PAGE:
The toughest tension for workers will be how best to balance private and work-related demands as they are increasingly interwoven.
Another risk is that we will become walled in by the platform capitalism being built by Uber and TaskRabbit but also Google, Amazon and Apple, in which companies control their respective ecosystems. Thus, our livelihoods remain dependent on them, like in the old model, just without the benefits workers have fought for many decades.
In his recent book “Postcapitalism,” Paul Mason eloquently puts it like this: “the main contradiction today is between the possibility of free, abundant goods and information; and a system of monopolies, banks and governments trying to keep things private, scarce and commercial.”
To avoid this fate, it’s essential to create sharing and on-demand platforms that follow a non-market rationale, such as through open source technologies and nonprofit foundations, to avoid profit overriding all other considerations. The development of the operating system Linux and web browser Firefox are examples of the possibility and merits of these models.
Millennials grew up in the midst of the birth of a new human age, with all the world’s knowledge at their fingertips. As they take over the workforce, the traditional hierarchies that have long dictated work will continue to crumble.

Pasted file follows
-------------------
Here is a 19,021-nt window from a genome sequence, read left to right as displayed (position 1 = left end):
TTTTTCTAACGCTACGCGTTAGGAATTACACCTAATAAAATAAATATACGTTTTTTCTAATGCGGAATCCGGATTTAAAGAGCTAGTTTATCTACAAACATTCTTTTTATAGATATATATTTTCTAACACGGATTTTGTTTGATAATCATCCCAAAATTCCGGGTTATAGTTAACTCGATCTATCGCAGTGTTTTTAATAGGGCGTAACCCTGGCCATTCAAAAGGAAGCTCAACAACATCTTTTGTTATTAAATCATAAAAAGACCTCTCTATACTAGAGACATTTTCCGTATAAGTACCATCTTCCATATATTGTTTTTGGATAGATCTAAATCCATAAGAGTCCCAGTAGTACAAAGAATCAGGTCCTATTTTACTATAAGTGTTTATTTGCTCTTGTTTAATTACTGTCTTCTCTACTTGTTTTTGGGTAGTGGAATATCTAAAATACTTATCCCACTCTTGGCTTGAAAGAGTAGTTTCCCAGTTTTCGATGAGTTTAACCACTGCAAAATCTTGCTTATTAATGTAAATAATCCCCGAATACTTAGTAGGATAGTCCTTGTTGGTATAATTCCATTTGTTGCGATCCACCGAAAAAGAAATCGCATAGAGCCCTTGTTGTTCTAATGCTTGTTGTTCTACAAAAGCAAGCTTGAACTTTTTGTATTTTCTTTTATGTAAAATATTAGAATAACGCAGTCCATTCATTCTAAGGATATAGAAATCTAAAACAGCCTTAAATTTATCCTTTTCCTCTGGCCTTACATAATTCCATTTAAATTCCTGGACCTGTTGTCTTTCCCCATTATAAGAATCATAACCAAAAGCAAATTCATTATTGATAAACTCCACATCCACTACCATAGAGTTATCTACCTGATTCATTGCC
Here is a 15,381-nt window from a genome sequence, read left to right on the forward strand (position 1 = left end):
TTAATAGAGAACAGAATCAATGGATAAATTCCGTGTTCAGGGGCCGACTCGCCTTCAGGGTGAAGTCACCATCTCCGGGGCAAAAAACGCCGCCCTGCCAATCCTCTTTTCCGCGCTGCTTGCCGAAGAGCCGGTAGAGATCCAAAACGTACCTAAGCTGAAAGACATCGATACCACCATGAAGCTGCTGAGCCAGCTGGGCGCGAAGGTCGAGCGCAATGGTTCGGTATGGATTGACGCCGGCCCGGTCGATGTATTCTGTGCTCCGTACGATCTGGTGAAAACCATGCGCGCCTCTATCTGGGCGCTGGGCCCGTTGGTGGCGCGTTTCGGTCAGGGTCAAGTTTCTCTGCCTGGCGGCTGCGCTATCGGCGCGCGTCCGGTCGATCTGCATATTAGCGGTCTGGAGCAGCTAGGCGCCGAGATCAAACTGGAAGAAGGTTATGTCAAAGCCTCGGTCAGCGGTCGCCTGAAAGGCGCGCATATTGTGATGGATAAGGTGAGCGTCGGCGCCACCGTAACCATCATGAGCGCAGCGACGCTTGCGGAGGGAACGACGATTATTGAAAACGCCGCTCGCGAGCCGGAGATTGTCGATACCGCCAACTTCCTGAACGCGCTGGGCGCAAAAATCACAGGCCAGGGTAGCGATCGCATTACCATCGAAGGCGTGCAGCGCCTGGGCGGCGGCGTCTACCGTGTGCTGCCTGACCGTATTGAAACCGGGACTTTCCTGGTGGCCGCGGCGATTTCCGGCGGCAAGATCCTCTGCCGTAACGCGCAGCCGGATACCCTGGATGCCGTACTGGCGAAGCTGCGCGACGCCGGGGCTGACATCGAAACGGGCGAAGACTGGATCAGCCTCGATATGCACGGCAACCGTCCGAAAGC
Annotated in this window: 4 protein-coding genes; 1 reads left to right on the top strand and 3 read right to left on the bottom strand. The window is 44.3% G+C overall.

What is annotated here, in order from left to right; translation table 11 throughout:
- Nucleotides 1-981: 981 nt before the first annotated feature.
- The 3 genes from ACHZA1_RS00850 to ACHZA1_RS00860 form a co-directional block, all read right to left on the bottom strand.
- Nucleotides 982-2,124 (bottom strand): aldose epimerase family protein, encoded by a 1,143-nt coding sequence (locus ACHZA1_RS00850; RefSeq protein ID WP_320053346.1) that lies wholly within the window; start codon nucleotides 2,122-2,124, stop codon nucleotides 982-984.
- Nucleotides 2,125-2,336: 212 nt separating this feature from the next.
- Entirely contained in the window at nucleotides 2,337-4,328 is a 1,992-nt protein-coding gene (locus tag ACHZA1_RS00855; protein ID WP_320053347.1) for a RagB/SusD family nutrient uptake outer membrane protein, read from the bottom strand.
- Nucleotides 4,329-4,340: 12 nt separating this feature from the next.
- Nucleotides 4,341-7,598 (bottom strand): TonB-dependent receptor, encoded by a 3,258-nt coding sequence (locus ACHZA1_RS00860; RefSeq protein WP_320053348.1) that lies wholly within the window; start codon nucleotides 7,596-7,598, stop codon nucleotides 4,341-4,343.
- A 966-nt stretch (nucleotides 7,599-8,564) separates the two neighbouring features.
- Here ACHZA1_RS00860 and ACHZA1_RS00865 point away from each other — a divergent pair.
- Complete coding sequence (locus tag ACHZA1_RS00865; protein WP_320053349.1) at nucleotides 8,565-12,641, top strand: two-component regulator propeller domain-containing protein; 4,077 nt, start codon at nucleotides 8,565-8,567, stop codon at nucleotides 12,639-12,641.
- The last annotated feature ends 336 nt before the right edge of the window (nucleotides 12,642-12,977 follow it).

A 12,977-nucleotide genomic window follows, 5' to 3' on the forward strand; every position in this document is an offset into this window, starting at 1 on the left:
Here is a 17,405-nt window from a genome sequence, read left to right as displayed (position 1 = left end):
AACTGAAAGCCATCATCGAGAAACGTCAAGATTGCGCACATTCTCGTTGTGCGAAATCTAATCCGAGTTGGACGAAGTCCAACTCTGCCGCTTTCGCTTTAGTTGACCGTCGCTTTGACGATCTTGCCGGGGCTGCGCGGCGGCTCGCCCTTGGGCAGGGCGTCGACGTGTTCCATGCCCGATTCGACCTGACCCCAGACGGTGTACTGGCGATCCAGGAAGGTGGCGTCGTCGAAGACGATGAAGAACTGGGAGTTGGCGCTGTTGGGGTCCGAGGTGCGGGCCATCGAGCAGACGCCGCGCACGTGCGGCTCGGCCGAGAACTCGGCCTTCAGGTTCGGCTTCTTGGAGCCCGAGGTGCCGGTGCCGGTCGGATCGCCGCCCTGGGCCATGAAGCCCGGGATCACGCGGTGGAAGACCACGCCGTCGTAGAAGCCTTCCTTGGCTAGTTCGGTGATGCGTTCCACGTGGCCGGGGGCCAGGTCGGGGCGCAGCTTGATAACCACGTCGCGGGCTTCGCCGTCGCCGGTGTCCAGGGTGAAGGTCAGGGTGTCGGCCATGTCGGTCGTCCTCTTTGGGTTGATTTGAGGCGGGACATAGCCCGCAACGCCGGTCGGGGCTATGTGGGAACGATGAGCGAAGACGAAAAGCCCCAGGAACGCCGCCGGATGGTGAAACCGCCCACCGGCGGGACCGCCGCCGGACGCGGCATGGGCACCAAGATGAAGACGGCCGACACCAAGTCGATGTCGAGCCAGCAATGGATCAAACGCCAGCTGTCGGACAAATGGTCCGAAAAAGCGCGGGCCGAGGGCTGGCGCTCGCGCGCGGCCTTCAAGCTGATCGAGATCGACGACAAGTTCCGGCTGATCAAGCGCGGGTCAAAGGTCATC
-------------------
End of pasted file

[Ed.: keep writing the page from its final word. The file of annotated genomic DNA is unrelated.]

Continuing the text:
Socialized into the participatory world of the web, millennials prefer to self-organize in a networked way using readily available communication technology, without bosses dictating goals and deadlines.
But this doesn’t mean we’ll all be contractors. Frederic Laloux and Gary Hamel have shown in their impressive research that a surprisingly broad range of companies have already acknowledged these realities. Amazon-owned online shoe retailer Zappos, computer game designer Valve and tomato-processor Morning Star, for example, have all abolished permanent managers and handed their responsibilities over to self-managing teams. Without job titles, team members flexibly adapt their roles as needed.
Mastering this new way of working takes us through different networks and identities and requires the capacity to organize oneself and others as well as to adapt to fluid hierarchies.
As such, it may be the the fulfillment of Peter Drucker’s organizational vision:
… in which every man sees himself as a “manager” and accepts for himself the full burden of what is basically managerial responsibility: responsibility for his own job and work group, for his contribution to the performance and results of the entire organization, and for the social tasks of the work community.